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The Chabad.org Blog

My Most Memorable Simchat Torah. Ever.

September 30, 2015

Dear Friend,

On Simchat Torah, I usually put on comfortable shoes for hours of dancing and lively festivities. My most memorable Simchat Torah, though, was spent in a quiet hospital room. In the wee hours of the night, my husband softly sang a holiday tune and danced around the narrow space, our hours-old firstborn son gently cradled in his arms.

Simchat Torah marks the conclusion of the yearly Torah-reading cycle, and immediately afterward, the beginning of the new cycle. At this auspicious time, it seems appropriate to utilize every moment for marathon Torah-study sessions and inspiring classes. Why is it that we spend hours singing and dancing?

The chassidic masters explain that we dance with Torah scrolls rolled tightly closed, for the Torah belongs to every Jew equally, no matter one’s level of scholarship. We dance together as equals, learned scholar and newborn infant alike. The Torah is the priceless heritage of every Jew, and we all celebrate G‑d’s precious gift together.

This year, join a local Simchat Torah celebration, and rejoice in your inheritance. And then take a few minutes to become better acquainted with the Torah, at a local Torah class or (after the holiday) on chabad.org. It’s yours, after all. Embrace it!

Rochel Chein,
Responder for Ask the Rabbi @ Chabad.org

P.S.: Do you have a favorite Simchat Torah memory? Please share it by leaving a comment.

Do You Have Time to Sin?

September 24, 2015

Dear Friend,

My eldest son just became bar mitzvah on Yom Kippur (by the way, this section was a great prep tool). What is remarkable was that he even needed to show up to synagogue. After all, he entered Yom Kippur with a clean slate—so why ask forgiveness?

The truth is, between Yom Kippur and Sukkot we all have clean slates. We’ve just been forgiven on Yom Kippur. And with all the Sukkot prep, our sages say we don’t even have time to sin! This is why Sukkot is referred to in the Torah as “the first day.” After the hustle of putting up our sukkah, gathering the ingredients for our lulav and etrog, and all other preparations for the holiday, it’s the first opportunity for us to stray.

But then we walk into our sukkah, humbled by nature’s impermanence and reliant on G‑d’s protection. Appreciating the bounty of the past year, and confident that we’re deserving of a blessed year to come. We now have the energy and faith to continue in the path of Torah and mitzvahs for the entire year. That is true happiness, a theme of Sukkot.

If you have not yet gotten busy, here’s the quick guide to get started.

Gotta go, lots to do!

Wishing you a joyous Sukkot!

Moshe Rosenberg,
on behalf of the Chabad.org Editorial Team

What Yom Kippur Is All About

September 16, 2015 1:31 PM

Dear Friend,

As Yom Kippur approaches, it is a time to take account of our deeds and right any wrongs.

We have a chance to find those we may have offended (something that is all too easy in the digital era, when a sharp text, IM, or Tweet can be sent almost instantly to someone halfway across the world) and ask for forgiveness.

Yom Kippur, however, is more than just a day for repentance. After Selichot, Rosh Hashanah and the 10 Days of Repentance, one may wonder: what more is there to do? Have not all the words been said and all the apologies before man and G‑d been made?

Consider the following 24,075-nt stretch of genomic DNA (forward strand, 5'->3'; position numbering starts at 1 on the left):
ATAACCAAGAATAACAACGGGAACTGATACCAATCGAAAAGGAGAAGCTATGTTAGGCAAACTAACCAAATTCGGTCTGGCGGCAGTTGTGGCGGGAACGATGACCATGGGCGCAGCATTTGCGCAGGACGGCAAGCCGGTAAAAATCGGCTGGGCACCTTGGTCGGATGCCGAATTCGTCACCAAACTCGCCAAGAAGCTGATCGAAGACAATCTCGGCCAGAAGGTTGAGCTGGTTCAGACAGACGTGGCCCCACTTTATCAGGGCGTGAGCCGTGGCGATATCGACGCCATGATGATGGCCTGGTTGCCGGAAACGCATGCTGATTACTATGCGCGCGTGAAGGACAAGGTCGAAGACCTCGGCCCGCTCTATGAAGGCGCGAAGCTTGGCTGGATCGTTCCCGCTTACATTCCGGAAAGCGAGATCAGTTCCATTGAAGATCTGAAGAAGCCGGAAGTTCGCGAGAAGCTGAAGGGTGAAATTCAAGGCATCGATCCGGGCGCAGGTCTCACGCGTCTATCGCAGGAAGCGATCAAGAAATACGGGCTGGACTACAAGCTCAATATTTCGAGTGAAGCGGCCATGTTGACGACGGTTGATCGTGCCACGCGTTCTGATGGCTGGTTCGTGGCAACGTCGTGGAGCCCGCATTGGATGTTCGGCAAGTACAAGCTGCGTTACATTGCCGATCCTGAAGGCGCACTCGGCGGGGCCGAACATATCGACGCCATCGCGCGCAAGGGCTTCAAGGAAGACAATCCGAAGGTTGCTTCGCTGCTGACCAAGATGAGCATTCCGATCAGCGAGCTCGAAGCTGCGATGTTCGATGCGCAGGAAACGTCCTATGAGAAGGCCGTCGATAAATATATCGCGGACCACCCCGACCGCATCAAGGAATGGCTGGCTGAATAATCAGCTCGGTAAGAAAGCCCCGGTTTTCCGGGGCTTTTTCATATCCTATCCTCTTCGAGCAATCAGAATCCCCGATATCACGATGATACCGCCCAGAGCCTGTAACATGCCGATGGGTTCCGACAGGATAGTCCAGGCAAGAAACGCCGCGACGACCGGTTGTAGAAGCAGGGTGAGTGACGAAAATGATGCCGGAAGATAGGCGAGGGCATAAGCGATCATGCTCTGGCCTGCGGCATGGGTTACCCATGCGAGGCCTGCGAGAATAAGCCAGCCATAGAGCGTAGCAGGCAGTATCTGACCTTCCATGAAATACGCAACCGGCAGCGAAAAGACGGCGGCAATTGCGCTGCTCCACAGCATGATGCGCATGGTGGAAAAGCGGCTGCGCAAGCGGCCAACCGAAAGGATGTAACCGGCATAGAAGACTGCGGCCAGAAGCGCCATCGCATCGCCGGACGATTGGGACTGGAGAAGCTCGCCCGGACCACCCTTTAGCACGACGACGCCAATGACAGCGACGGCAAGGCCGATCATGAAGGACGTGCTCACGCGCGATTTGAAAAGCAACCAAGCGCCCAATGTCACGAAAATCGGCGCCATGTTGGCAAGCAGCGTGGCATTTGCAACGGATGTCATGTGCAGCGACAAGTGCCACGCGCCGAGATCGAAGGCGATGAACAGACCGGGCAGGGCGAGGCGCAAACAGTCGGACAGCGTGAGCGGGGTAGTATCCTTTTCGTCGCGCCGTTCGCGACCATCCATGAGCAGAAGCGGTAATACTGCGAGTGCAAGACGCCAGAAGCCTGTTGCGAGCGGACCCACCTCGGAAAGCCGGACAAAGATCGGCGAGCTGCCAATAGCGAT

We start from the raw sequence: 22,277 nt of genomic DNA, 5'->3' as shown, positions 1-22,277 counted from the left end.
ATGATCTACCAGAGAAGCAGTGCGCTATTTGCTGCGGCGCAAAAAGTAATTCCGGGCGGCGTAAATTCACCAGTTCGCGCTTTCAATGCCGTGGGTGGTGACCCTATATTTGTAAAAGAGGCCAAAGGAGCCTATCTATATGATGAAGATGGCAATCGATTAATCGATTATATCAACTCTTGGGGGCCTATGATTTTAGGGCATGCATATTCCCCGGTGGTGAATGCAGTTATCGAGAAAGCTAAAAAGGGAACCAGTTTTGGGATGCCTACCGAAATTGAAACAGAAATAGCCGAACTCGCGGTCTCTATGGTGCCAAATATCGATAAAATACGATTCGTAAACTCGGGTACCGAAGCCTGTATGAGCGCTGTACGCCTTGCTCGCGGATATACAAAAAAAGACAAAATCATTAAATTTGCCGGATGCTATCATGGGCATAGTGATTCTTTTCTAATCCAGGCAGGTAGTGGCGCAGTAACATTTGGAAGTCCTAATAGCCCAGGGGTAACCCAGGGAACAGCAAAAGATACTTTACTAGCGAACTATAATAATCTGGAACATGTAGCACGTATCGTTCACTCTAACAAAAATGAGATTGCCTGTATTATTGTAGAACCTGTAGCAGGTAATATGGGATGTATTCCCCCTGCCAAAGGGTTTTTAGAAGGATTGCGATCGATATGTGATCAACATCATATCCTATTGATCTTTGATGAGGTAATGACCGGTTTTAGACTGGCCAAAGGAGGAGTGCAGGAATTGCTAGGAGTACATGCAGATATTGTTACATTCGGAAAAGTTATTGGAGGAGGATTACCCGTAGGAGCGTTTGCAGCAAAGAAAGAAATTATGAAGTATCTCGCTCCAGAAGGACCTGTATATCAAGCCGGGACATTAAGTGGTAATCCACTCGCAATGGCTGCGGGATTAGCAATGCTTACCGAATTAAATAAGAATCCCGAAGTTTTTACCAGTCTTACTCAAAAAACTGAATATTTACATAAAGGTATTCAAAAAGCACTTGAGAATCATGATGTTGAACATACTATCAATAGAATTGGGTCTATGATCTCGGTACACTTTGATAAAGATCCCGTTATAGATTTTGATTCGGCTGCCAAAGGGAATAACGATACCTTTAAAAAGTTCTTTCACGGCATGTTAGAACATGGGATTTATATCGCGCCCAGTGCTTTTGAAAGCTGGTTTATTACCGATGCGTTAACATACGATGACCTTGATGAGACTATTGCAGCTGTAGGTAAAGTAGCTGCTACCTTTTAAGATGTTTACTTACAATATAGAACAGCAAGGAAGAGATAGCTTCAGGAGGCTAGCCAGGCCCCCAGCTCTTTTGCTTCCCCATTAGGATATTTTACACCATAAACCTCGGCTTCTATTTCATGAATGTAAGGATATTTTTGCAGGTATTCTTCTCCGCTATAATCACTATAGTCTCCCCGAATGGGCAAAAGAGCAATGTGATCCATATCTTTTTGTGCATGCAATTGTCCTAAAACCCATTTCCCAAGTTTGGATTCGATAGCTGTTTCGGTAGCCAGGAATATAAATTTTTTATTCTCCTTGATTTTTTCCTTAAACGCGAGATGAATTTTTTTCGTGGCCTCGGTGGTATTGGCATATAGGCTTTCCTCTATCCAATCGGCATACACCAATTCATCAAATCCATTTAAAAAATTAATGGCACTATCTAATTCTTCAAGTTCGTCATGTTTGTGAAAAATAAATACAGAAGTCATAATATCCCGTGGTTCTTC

Yom Kippur allows us delve deeper into our very essence. Each of the five prayers of the 25 hours of Yom Kippur allows us to dig deeper into our character. Like the layers of an onion, we can peel back one level to reveal another. Until, during the Neilah prayer, we stand alone before the Almighty G‑d. All layers have been removed and our essence stands bare, in the ecstatic union with the essence of the Creator.

We are one and our Creator is one.

One day, one people, one essence.

May we all be sealed for a year of sweetness and revealed good in all matters,

Mordechai Lightstone,
on behalf of the Chabad.org Editorial Team

Thoughts for the New Year

September 8, 2015 3:07 PM

Dear Friend,

It seems the world has been facing an unusual amount of turmoil. The Russia-Ukraine conflict continues, Venezuela and Greece are in the midst of ongoing crises, the US struggles with unrest, refugees from the Middle East are desperately clamoring for safety in Europe, and as always, Israel’s existence is threatened. And this is but a small sampling of the suffering in the world.

And then there are people in our own lives who are suffering, too—the children who have no one to take them to synagogue, the single parent who works three jobs and still struggles with the basics, the family who has a sick child in and out of hospital . . . and the many people who simply drift along, lost and disenfranchised.

As a nation that has consistently faced immense persecution and suffering throughout history, we are in a unique position to understand, empathize with and support those less fortunate.

With Rosh Hashanah almost upon us, G‑d is more available than ever, and it’s up to us to ask Him for what we need. On Rosh Hashanah He decides what will happen over the coming year, and our prayers can influence those decisions. With heartfelt, meaningful prayer, coupled with real, practical assistance, surely we can make a difference, and usher in a year of peace and blessing.

May 5776 bring the end of all suffering. Amen.

Miriam Szokovski,
on behalf of the Chabad.org Editorial Team

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